We realize now that this perception is false and prejudicial. Women can be targeted and abused without being perfect angels themselves. Analogously, one shouldn’t have to have to prove one’s perfection in the court of public opinion to gain sympathy for being used and abused by a psychopathic partner. Nobody capable of empathy and love deserves the kind of brainwashing, intimidation, lying, cheating, manipulation and distortion of reality to which a psychopath routinely subjects his partner. Despite the fact that I don’t like some of the connotations of the word “victim,” however, I use it because I believe that the women who become involved with and stay with psychopaths of their own free will are, in some respects, being victimized. To illustrate how you can be victimized while colluding in your own victimization, I’ll rely upon Dr. Joseph Carver’s explanation of Stockholm Syndrome in his article “Love and Stockholm Syndrome: The Mystery of Loving an Abuser.” (drjoecarver.com)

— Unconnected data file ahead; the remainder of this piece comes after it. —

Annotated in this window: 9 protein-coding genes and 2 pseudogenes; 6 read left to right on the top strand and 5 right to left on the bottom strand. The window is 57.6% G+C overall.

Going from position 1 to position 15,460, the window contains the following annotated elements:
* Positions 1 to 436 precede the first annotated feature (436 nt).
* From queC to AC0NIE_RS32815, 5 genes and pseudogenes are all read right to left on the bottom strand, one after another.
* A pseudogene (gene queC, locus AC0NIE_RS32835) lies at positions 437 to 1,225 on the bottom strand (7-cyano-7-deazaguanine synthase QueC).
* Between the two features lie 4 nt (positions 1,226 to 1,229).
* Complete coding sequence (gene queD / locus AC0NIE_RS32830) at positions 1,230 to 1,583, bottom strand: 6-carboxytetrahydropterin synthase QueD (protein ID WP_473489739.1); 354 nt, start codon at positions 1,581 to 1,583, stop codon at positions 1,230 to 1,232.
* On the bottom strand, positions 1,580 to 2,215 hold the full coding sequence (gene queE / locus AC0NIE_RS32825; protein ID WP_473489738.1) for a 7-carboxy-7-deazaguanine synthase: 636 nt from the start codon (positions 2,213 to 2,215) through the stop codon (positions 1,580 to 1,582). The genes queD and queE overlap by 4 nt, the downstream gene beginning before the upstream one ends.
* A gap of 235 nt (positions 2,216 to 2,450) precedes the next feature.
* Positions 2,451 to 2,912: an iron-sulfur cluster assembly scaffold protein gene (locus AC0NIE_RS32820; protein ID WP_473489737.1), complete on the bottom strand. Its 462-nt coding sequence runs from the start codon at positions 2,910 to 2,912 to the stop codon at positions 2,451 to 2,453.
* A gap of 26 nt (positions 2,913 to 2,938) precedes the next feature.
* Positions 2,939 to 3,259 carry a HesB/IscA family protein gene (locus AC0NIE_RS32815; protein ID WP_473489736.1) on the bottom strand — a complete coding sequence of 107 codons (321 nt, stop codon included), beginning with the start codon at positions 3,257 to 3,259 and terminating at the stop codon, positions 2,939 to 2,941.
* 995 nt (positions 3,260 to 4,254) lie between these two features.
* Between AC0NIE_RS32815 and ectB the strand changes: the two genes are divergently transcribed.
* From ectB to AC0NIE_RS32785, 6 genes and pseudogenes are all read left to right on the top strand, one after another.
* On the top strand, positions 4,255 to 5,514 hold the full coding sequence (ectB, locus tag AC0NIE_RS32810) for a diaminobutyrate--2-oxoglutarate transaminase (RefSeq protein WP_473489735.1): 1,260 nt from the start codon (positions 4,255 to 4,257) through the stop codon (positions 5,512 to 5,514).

Carver states that he commonly runs in his practice into women involved with psychopathic partners who say something to the effect of, “I know it’s hard for others to understand, but despite everything he’s done, I still love him.” While cultivating feelings of love for a partner who repeatedly mistreats you may seem irrational, it’s unfortunately quite common. Psychological studies show that molested children, battered women, prisoners of war, cult members and hostages often bond with their abusers. Sometimes they even go so far as to defend them to their families and friends, to the media, to the police and in court when their crimes are brought to justice.